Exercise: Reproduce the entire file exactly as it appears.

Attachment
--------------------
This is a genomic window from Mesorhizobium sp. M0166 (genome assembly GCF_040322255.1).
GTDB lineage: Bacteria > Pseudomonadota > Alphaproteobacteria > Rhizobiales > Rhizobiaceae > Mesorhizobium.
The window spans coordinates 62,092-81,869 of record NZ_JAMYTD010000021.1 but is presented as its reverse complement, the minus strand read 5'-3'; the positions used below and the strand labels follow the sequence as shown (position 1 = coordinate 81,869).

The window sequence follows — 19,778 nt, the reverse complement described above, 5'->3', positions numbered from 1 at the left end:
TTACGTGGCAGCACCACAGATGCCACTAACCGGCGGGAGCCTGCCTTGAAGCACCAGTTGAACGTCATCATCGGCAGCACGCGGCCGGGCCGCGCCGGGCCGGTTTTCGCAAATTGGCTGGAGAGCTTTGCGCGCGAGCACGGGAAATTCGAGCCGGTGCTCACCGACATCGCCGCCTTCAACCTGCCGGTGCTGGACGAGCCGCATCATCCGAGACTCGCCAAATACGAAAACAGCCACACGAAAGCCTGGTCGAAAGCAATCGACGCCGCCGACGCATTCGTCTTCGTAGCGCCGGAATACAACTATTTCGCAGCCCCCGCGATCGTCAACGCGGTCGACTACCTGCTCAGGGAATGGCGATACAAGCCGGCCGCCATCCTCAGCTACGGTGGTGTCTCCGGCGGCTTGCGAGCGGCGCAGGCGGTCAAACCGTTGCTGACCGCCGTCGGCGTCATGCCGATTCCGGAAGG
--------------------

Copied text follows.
This is a genomic window from Mesorhizobium sp. M0166 (genome assembly GCF_040322255.1).
GTDB lineage: Bacteria > Pseudomonadota > Alphaproteobacteria > Rhizobiales > Rhizobiaceae > Mesorhizobium.
The window spans coordinates 62,092-81,869 of record NZ_JAMYTD010000021.1 but is presented as its reverse complement, the minus strand read 5'-3'; the positions used below and the strand labels follow the sequence as shown (position 1 = coordinate 81,869).

The window sequence follows — 19,778 nt, the reverse complement described above, 5'->3', positions numbered from 1 at the left end:
TTACGTGGCAGCACCACAGATGCCACTAACCGGCGGGAGCCTGCCTTGAAGCACCAGTTGAACGTCATCATCGGCAGCACGCGGCCGGGCCGCGCCGGGCCGGTTTTCGCAAATTGGCTGGAGAGCTTTGCGCGCGAGCACGGGAAATTCGAGCCGGTGCTCACCGACATCGCCGCCTTCAACCTGCCGGTGCTGGACGAGCCGCATCATCCGAGACTCGCCAAATACGAAAACAGCCACACGAAAGCCTGGTCGAAAGCAATCGACGCCGCCGACGCATTCGTCTTCGTAGCGCCGGAATACAACTATTTCGCAGCCCCCGCGATCGTCAACGCGGTCGACTACCTGCTCAGGGAATGGCGATACAAGCCGGCCGCCATCCTCAGCTACGGTGGTGTCTCCGGCGGCTTGCGAGCGGCGCAGGCGGTCAAACCGTTGCTGACCGCCGTCGGCGTCATGCCGATTCCGGAAGG